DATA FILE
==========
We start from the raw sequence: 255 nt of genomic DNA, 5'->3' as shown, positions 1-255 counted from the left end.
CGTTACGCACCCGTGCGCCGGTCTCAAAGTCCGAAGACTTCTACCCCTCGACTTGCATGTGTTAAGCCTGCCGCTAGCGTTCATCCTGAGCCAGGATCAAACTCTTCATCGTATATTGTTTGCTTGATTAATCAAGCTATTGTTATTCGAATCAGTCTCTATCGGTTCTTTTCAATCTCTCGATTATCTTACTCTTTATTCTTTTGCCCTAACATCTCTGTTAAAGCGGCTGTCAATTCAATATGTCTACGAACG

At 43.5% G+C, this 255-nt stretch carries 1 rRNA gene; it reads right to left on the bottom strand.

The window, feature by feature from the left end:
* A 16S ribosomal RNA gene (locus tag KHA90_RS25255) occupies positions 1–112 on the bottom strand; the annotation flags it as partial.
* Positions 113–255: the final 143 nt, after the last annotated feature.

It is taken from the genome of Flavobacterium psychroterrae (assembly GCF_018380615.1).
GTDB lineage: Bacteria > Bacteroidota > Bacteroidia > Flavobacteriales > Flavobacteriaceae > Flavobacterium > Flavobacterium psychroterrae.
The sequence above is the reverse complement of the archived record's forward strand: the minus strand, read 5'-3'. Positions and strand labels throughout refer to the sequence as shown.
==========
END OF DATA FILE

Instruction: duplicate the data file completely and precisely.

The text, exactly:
We start from the raw sequence: 255 nt of genomic DNA, 5'->3' as shown, positions 1-255 counted from the left end.
CGTTACGCACCCGTGCGCCGGTCTCAAAGTCCGAAGACTTCTACCCCTCGACTTGCATGTGTTAAGCCTGCCGCTAGCGTTCATCCTGAGCCAGGATCAAACTCTTCATCGTATATTGTTTGCTTGATTAATCAAGCTATTGTTATTCGAATCAGTCTCTATCGGTTCTTTTCAATCTCTCGATTATCTTACTCTTTATTCTTTTGCCCTAACATCTCTGTTAAAGCGGCTGTCAATTCAATATGTCTACGAACG

At 43.5% G+C, this 255-nt stretch carries 1 rRNA gene; it reads right to left on the bottom strand.

The window, feature by feature from the left end:
* A 16S ribosomal RNA gene (locus tag KHA90_RS25255) occupies positions 1–112 on the bottom strand; the annotation flags it as partial.
* Positions 113–255: the final 143 nt, after the last annotated feature.

It is taken from the genome of Flavobacterium psychroterrae (assembly GCF_018380615.1).
GTDB lineage: Bacteria > Bacteroidota > Bacteroidia > Flavobacteriales > Flavobacteriaceae > Flavobacterium > Flavobacterium psychroterrae.
The sequence above is the reverse complement of the archived record's forward strand: the minus strand, read 5'-3'. Positions and strand labels throughout refer to the sequence as shown.